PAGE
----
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Condensing Stove - No Chimney

Post in 'The Boiler Room - Wood Boilers and Furnaces' started by jebatty, Jun 11, 2013.

  1. jebatty

    jebatty Minister of Fire

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    hobbyheater and BoilerMan like this.

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  2. stee6043

    stee6043 Minister of Fire

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    I wonder if municipal water treatment facilities would have an issue with the discharge from a unit like this? Surely one would not make a difference but if every other house had one it might be a different story.

    Neat technology though. I'd like to see one run. I'd also be interested to know how much water and electric such a unit uses...
  3. ridemgis

    ridemgis Burning Hunk

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    Way cool! Wonder what happens when the power goes off during a burn. Sure, the fire will choke out pretty quickly, but where does the smoke and heat go in the interim?
  4. BoilerMan

    BoilerMan Minister of Fire

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    Very interesting Jim! I'm curious about the water and pumping wattage needed, but the concept is GREAT and simple. I wonder how startup is as far as the condensate is. The idea that he was useing a plastic vent hose with a wood fire just makes me grin. In theory this type of scrubbing means wouldn't even soot up the wite vinyl siding like all the pellet stoves I see do.

    TS
  5. heaterman

    heaterman Minister of Fire

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    Looks to me like one of those things that's a good idea..........................on paper. Too many things have to work right for it to function as expected.
    Solid fuel of any kind and condensing level efficiency go together like fried onions and birthday cake. Each of them are good by themselves but never together.;)
    Frozen Canuck, skfire and ewdudley like this.
  6. TCaldwell

    TCaldwell Minister of Fire

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    being a wood stove,suspect or intermittent secondary burn assumed, what happens to the carbon monoxide created by a suspect secondary burn, does that somehow cling to the water also. This basically washes the fluegas and in doing so manipulates the fluegas temp to create a high effiency on paper. as you can see by the water residue the fluegas analyser is not actually reading the combustion process, but the result after being washed. please correct me if i am wrong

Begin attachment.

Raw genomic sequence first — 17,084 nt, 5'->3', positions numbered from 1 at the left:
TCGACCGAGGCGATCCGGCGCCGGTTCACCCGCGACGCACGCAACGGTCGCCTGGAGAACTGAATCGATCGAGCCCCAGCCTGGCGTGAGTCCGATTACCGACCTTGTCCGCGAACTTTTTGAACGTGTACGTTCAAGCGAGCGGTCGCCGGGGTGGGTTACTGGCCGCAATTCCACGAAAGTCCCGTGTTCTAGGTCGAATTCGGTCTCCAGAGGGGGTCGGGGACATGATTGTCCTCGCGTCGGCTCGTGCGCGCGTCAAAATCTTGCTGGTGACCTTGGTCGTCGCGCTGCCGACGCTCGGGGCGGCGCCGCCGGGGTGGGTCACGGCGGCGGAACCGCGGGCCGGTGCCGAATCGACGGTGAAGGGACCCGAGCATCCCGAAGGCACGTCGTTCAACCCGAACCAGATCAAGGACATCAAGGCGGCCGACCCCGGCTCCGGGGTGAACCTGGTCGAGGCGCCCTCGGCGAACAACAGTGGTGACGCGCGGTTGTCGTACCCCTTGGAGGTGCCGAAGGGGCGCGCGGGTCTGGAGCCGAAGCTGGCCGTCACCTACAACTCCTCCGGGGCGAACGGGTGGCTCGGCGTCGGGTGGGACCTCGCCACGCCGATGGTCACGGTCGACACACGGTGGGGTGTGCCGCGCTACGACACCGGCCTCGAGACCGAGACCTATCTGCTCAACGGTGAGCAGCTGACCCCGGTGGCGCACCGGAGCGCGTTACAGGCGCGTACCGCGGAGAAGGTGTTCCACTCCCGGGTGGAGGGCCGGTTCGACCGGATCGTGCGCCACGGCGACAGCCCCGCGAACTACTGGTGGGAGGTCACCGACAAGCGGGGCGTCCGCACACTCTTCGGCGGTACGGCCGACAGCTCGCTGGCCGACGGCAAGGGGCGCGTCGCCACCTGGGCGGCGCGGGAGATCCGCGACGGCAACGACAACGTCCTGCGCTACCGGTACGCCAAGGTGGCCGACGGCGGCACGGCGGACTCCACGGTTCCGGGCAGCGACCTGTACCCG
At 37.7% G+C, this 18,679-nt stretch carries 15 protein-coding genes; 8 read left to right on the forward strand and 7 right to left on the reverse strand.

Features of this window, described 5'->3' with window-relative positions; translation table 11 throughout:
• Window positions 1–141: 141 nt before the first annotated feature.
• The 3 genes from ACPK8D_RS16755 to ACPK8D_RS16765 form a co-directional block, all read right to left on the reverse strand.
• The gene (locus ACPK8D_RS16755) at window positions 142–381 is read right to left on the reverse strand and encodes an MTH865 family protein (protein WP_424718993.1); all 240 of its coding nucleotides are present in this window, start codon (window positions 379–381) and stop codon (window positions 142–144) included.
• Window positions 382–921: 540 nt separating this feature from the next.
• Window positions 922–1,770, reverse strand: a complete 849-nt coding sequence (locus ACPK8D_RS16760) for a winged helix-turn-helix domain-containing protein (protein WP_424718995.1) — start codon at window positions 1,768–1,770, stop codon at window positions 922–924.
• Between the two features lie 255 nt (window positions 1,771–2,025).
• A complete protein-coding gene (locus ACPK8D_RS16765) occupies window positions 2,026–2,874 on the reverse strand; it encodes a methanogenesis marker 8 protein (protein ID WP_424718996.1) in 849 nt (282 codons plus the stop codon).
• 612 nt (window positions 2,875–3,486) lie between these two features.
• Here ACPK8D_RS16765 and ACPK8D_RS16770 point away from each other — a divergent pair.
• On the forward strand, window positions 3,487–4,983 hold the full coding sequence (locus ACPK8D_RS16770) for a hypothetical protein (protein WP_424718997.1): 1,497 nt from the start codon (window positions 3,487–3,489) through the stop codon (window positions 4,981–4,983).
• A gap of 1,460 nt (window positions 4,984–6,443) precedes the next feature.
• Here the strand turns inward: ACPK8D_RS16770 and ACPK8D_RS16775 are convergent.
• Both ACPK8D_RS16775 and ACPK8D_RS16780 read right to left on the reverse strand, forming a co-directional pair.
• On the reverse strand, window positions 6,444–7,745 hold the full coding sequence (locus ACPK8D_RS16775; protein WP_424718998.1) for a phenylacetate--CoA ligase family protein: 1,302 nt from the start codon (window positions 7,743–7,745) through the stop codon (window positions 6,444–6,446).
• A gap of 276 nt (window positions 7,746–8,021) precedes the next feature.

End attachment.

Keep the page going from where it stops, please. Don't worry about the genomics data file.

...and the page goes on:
BoilerMan likes this.
  7. jebatty

    jebatty Minister of Fire

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    The efficiency claim may be a question of definition of efficiency. As presented by the Hughes stove article, it appears to be defined as capturing the heat from combustion and not by combustion efficiency plus capturing the combustion heat. But there is nothing I see in the concept of water jet induced draft and scrubbing which would prevent this idea from being used in a high efficiency gasification boiler/stove, which I believe attain combustion efficiency of 98% or better as well as overall efficiency at 80% and up based on flue gas temperatures approaching the condensing level. But if the flue gas also was condensed and scrubbed with the heat captured by a heat exchanger, as employed in the Hughes stove, then efficiency could approach the high 90% range.

    What was interesting was the concept of water jet scrubbing and heat capture. Take that wherever it leads. With an efficient gasification process, CO and H would be near 100% combusted, the solid emissions captured would essentially be the uncombustible fly ash, and what would be left to go up the stack would be CO2, Nitrogen variants and H2O, all at very low temperature.
  8. TCaldwell

    TCaldwell Minister of Fire

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    Understanding the health emision reduction, a great benefit, but i would be concerned if central boiler claimed with this technology 100% effiency, kind of loik painting the car before fixing the dent.On a already efficiently designed boiler this could be the only improvement left, on a cb they are missing a few steps. Cb is used as a example of a design that could stand combustion improvement.
    BoilerMan likes this.
  9. BoilerMan

    BoilerMan Minister of Fire

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    I'd take fried onions over birthday cake any day!

    The particulate and CO with questionable secondary burn at times is simply washed down the drain.... So where does that end up? Instead of being released into the atmosphere and then percipitated back to earth by means of rainfal, we just pipe it to the earth...... Still looks neat though!

    TS
  10. TCaldwell

    TCaldwell Minister of Fire

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    for clean air it is a good, espically in industrial apps that would otherwise be unfeasable, small manufacturers should focus on known effiency practices before turning to this, just my 2 cents

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